Friday, June 15, 2012

Reason #215: Phytoplankton

One side effect of Arctic ice melting due to climate change is something called melt ponds--small pools of standing water where there has historically just been solid ice.

So while a lot of the ice is melting off into the oceans, there are also all these little ponds forming all over the place at the same time. This is still bad, though, right?

Well, technically, but here's the thing--NASA researchers have been investigating these new bodies of water in what, again, has been essentially a frozen wasteland for all of recorded history. And what they've found, in amounts far exceeding anywhere else seen on Earth, is phytoplankton; tiny microscopic plants that form the absolute ground level of the food chain in a sea ecosystem.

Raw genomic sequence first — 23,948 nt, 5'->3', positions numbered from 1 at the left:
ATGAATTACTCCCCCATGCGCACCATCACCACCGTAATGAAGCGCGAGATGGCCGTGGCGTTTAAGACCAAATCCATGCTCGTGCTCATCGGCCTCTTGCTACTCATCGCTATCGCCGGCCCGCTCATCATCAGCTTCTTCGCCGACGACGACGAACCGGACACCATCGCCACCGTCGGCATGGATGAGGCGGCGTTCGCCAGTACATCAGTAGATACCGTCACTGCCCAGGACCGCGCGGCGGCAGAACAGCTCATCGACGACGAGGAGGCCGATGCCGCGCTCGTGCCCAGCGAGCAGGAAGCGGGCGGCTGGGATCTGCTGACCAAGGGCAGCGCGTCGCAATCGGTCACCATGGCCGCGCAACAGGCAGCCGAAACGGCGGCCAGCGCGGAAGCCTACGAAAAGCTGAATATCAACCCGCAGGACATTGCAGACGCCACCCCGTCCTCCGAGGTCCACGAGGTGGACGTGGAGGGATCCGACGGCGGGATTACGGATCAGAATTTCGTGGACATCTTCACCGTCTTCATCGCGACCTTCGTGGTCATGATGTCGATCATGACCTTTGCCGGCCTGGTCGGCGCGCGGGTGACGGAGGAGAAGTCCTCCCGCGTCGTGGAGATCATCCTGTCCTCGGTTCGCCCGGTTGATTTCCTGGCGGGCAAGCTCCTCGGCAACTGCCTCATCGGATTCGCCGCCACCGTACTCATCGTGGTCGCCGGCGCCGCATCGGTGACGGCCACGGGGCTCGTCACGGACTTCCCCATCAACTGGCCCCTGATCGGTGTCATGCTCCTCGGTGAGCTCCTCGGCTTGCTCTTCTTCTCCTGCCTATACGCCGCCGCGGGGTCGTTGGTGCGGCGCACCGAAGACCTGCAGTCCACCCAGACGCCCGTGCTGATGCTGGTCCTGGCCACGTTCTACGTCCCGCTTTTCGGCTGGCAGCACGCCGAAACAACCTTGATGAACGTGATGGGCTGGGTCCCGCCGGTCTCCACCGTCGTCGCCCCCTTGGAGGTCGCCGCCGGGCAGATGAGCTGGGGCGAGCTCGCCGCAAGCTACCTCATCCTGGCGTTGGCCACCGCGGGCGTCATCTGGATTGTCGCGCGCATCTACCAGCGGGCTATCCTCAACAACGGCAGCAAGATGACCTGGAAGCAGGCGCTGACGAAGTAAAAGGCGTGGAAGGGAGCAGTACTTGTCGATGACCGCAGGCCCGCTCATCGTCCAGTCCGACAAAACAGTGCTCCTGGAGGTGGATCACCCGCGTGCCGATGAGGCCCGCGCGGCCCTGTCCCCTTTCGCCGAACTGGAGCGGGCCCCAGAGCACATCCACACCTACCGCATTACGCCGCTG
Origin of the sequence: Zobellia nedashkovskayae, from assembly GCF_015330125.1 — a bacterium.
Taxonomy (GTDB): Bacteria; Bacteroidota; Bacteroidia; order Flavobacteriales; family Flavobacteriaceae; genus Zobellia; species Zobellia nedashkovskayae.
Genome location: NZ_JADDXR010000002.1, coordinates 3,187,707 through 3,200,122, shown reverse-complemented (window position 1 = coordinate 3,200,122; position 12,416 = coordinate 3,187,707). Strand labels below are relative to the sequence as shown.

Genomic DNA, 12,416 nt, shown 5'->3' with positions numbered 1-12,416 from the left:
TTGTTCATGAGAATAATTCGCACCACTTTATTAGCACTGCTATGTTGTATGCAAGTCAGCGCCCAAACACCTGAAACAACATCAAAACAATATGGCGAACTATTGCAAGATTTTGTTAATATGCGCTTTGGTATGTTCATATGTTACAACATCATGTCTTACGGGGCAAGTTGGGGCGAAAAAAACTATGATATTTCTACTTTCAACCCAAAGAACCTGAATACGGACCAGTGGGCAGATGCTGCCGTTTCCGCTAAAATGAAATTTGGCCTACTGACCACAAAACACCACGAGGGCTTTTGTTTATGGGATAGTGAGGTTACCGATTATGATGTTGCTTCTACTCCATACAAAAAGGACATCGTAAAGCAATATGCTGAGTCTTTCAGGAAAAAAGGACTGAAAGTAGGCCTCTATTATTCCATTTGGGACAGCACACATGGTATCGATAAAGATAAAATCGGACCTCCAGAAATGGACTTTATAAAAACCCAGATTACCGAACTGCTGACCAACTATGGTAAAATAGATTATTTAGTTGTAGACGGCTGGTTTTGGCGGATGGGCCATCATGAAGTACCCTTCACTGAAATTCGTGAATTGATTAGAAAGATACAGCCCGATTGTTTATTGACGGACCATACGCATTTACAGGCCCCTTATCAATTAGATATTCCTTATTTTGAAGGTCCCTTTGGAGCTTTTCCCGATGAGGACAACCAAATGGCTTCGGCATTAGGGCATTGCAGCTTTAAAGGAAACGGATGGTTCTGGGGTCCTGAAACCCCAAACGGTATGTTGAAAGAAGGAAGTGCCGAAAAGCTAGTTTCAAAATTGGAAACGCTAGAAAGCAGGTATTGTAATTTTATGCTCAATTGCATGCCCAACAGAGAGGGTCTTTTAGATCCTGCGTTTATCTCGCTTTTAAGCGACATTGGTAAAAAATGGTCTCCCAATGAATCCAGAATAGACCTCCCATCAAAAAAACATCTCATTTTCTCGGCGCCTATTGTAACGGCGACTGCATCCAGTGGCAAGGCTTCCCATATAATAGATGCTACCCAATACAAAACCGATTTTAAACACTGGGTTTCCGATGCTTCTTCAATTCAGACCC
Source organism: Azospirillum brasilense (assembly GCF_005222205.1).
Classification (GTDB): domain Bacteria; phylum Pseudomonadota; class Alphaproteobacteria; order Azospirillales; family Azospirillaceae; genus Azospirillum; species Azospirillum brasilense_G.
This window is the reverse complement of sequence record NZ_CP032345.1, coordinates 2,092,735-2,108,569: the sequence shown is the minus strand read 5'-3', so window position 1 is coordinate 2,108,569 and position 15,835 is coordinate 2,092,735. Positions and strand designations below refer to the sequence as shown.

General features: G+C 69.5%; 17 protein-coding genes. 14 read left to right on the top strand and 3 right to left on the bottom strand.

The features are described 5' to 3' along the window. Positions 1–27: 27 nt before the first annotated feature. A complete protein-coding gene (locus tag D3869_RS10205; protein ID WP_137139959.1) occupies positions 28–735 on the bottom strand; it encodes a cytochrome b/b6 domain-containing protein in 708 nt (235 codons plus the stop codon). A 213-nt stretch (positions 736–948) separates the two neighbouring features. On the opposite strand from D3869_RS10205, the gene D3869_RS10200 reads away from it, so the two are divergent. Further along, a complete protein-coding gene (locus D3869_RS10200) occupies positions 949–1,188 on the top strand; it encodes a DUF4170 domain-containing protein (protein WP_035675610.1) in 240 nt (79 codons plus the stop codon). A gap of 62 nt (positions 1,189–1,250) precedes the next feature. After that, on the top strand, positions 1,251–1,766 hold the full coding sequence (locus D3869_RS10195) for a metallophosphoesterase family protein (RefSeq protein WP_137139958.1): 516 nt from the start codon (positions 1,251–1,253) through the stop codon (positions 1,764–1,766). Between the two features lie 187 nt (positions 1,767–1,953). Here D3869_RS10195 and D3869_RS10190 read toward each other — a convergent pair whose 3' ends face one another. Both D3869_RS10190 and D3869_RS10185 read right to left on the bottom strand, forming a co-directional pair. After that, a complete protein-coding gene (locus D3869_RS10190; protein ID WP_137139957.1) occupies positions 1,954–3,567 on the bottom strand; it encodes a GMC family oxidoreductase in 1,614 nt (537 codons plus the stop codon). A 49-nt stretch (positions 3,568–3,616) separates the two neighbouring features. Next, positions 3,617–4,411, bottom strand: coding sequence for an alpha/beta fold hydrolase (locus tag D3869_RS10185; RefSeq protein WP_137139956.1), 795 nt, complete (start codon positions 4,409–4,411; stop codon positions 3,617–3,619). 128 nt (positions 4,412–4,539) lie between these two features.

These critters can't show up without sunlight, and now that the ice is melting, sunlight is getting much farther down below the surface than it usually does--which means phytoplankton, which means more complex sea life suddenly has something to survive on, and so on and so forth until next thing you know, you've got a vertiable arctic oasis, ruled over by a benevolent race of lobster people.

I should note that the above article does not explicitly mention lobster people, but c'mon--read between the lines.

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